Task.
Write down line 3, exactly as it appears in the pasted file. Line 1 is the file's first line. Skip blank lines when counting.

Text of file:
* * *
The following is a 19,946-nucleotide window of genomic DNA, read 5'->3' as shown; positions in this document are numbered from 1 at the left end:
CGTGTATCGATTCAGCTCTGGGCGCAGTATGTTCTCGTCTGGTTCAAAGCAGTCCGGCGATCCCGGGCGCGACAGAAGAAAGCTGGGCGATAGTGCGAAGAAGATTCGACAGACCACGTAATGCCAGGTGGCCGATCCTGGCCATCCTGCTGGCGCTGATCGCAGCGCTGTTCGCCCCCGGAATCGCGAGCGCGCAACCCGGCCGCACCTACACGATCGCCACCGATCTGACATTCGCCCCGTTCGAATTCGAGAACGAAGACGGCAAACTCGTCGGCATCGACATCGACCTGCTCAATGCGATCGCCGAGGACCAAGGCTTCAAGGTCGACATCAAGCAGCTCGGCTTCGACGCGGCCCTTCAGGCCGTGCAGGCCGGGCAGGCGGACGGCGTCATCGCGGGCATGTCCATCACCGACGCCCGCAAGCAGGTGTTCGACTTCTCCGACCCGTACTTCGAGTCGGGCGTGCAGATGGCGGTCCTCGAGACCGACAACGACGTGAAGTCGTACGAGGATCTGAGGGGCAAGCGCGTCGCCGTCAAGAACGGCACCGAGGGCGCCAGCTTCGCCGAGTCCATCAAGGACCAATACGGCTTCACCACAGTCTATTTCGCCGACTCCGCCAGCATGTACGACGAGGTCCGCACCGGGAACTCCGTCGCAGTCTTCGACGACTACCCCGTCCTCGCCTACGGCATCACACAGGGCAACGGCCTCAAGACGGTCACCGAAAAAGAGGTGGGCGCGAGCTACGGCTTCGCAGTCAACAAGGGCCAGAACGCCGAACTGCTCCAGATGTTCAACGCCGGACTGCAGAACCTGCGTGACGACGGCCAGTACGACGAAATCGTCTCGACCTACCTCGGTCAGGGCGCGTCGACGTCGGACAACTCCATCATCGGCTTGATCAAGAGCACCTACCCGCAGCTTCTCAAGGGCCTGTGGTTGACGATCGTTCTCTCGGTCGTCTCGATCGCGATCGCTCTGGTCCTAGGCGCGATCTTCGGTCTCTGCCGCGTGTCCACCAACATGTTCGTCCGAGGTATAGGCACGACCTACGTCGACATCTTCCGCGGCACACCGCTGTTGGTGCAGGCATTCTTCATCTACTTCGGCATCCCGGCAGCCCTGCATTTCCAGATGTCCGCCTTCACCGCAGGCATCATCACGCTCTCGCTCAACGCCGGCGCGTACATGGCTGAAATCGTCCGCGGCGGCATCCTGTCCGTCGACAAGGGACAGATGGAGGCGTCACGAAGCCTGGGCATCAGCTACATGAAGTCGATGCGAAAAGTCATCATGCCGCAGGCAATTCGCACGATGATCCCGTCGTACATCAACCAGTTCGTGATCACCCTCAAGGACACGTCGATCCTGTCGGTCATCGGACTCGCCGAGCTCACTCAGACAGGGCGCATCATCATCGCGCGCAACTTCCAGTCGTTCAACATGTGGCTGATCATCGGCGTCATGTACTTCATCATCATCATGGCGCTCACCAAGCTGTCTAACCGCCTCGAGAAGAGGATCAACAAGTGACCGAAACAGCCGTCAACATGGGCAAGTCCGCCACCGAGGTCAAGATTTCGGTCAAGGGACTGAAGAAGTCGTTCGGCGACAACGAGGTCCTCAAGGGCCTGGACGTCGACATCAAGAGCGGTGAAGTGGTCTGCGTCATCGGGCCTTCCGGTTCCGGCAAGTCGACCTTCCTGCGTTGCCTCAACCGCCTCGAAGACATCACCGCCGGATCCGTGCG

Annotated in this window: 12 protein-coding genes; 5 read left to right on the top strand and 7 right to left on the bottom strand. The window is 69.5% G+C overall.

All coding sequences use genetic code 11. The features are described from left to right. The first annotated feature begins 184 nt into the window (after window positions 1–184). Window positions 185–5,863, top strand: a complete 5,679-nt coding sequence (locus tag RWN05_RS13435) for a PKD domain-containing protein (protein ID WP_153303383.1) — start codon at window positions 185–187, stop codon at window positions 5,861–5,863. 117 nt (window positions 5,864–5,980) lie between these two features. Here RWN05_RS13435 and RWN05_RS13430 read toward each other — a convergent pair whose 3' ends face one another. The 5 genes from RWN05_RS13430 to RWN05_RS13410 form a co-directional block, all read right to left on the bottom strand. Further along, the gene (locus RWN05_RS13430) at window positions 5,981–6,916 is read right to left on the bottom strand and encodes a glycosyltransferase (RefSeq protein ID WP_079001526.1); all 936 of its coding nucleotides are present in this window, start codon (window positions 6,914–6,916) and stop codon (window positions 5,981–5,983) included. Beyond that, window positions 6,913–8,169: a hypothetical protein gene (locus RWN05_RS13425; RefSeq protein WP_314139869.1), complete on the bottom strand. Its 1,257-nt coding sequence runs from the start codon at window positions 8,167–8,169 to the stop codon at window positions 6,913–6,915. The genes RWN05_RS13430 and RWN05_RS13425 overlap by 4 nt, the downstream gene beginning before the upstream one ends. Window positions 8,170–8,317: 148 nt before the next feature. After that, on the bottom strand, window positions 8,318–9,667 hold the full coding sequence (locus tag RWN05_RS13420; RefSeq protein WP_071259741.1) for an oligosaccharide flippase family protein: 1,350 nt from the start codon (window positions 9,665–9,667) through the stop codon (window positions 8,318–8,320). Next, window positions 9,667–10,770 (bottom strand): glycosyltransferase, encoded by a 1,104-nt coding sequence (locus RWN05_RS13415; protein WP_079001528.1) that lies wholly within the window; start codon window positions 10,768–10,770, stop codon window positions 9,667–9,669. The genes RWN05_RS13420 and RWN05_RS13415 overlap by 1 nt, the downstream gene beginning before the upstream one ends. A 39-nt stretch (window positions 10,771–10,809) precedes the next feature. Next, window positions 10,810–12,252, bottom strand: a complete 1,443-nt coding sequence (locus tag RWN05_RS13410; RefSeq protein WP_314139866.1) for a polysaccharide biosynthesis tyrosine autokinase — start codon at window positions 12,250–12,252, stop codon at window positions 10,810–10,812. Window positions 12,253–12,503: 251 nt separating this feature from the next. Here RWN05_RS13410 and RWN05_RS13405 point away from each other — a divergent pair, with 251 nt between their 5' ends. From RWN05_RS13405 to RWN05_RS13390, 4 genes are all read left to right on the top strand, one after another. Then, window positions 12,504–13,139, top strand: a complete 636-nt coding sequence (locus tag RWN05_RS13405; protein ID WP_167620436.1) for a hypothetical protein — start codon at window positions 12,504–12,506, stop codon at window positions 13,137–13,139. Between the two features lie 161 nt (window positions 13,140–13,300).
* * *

Annotated in this window: 12 protein-coding genes; 5 read left to right on the top strand and 7 right to left on the bottom strand. The window is 69.5% G+C overall.